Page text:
After decades of decay, the Orangerie has recently reopened to the public, carefully restored as a cultural centre. It is now a Museum displaying the collection donated by Carlo Bilotti, a passionate art collector of international renown.
The Orangery was known, in the eighteenth century, as the House of Water Games because of the fountains and nymphaeums found there. It is is adjacent to the Garden of the Lake, with its spectacular lay-out. In the richly decorated and furnished rooms the Borghese princes organized parties and fashionable events. Following the serious damage caused by cannon bombardment in 1849, during the French defence of the papacy against the Roman Republic, all its precious decorations were lost. The building was freely reconstructed and adapted for growing citrus fruits in winter, from whence comes its name.
After decades of decline and improper use, the Orangery has once again become a place of recreation and culture, thanks to a challenging restoration, which has transformed it into a museum to receive a permanent gift of works of art, including paintings, sculpture and sketches, donated to the City of Rome by Carlo Bilotti, an internationally famous Italio-american buyer and collector. The donation consists of twenty-three works.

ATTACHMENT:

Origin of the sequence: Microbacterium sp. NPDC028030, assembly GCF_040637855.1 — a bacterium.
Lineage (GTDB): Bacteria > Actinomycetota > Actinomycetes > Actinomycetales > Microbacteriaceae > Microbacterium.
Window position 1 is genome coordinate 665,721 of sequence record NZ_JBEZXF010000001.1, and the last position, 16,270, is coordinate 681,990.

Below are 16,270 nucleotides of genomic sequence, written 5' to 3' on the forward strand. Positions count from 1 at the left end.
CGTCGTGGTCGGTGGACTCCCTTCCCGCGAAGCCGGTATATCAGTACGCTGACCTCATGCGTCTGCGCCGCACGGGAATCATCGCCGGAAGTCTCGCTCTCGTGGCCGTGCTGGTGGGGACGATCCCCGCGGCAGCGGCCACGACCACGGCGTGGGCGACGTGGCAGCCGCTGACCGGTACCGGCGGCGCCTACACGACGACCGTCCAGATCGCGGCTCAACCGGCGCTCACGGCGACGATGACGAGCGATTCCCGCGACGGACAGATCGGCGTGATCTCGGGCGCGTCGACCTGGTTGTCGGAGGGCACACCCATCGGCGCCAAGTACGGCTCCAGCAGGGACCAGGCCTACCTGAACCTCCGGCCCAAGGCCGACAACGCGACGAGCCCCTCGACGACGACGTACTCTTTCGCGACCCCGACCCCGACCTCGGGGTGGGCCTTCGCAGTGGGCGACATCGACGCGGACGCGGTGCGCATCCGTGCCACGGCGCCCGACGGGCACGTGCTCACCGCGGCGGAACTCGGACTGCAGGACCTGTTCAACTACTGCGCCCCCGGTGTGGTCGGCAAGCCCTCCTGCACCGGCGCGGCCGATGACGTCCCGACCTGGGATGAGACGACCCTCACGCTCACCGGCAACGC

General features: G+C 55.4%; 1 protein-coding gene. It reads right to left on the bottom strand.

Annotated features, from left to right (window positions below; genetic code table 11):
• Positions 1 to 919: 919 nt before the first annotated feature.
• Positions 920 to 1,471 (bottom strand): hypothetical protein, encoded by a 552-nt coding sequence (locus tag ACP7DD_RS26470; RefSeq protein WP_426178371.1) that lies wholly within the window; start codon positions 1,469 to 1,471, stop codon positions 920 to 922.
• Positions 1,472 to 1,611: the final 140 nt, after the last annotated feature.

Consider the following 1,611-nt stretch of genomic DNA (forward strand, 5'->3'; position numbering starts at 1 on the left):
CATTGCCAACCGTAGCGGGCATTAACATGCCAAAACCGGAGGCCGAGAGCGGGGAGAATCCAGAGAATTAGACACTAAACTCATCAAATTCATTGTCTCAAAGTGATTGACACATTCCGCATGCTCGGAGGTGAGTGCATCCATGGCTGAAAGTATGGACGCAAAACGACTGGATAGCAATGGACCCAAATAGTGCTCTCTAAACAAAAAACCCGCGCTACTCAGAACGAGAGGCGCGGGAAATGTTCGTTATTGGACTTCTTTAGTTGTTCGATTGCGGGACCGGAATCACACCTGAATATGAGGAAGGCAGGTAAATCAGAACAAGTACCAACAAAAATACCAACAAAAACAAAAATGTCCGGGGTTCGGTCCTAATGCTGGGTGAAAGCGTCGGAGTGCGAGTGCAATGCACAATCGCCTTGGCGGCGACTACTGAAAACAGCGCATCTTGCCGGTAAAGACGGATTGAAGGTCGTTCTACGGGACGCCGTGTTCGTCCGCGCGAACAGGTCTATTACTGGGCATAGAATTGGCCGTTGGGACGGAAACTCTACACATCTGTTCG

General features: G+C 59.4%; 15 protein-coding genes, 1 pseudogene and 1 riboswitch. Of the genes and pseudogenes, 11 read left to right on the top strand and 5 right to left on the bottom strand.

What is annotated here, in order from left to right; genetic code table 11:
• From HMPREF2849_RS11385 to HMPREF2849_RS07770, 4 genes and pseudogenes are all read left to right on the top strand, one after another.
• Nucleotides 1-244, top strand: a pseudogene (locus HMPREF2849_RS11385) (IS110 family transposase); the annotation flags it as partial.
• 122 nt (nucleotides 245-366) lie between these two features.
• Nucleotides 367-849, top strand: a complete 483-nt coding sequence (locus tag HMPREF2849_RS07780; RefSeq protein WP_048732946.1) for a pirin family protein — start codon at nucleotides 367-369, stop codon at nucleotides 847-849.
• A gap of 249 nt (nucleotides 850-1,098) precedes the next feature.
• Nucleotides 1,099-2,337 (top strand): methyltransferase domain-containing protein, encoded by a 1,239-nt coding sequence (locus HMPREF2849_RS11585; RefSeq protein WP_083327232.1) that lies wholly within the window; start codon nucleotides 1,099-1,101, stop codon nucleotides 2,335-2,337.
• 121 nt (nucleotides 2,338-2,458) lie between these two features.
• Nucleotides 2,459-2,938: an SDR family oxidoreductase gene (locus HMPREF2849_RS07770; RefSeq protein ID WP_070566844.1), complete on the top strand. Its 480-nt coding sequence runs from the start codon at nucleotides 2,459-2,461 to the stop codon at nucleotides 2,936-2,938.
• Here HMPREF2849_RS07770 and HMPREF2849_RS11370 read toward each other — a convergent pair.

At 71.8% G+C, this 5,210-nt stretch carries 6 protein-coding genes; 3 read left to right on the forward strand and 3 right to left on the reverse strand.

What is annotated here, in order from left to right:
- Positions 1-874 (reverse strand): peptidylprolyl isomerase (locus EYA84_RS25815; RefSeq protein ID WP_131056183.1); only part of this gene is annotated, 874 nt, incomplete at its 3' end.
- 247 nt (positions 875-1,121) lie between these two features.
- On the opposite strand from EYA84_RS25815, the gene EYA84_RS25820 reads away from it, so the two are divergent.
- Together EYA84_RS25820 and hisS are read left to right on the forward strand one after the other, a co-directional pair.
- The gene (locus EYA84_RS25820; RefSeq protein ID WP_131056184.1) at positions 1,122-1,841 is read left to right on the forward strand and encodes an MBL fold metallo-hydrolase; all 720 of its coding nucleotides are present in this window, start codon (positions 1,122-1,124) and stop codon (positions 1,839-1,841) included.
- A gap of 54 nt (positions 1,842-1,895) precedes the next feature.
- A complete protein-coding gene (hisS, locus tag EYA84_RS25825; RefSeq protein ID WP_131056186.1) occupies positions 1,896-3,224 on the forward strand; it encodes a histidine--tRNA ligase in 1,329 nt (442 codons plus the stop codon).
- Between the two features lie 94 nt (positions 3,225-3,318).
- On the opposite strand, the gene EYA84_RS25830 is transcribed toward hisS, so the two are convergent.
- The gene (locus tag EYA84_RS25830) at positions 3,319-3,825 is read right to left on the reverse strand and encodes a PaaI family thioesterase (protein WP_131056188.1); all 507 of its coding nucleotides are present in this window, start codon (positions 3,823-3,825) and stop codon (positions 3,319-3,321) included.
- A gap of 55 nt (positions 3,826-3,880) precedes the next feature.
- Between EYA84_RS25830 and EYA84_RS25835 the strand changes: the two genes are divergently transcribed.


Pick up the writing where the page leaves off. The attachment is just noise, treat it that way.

The nucleus is a collection of paintings and sculptures by Giorgio de Chirico, a representative selection of the artist's most famous subjects between the Twenties and the Seventies. Also included are a portrait of Carlo Bilotti by the American artist Larry Rivers, a portrait of Tina and Lisa Bilotti done in 1981 by the master of Pop Art, Andy Warhol, the portrait of Tina and Carlo Bilotti by Mimmo Rotella, as well as 'Summer' by Gino Severini and finally 'The High Cardinal', a work in bronze by Giacomo Manzù. In the years, the Museum collection has been enhanced through the acquisition of works by Consagra, Dynys, Greenfield-Sanders and Pucci.
To ensure that the museum is always open to new developments in contemporary art, spaces for temporary exhibitions have been included next to the room occupied by the permanent exhibition.
The creation of the Bilotti Museum is an exemplary example of public-private collaboration. As a new cultural institution it represents another piece in the project to transform the Villa Borghese into a Park of Museums, a place specially devoted to artistic and cultural experiences.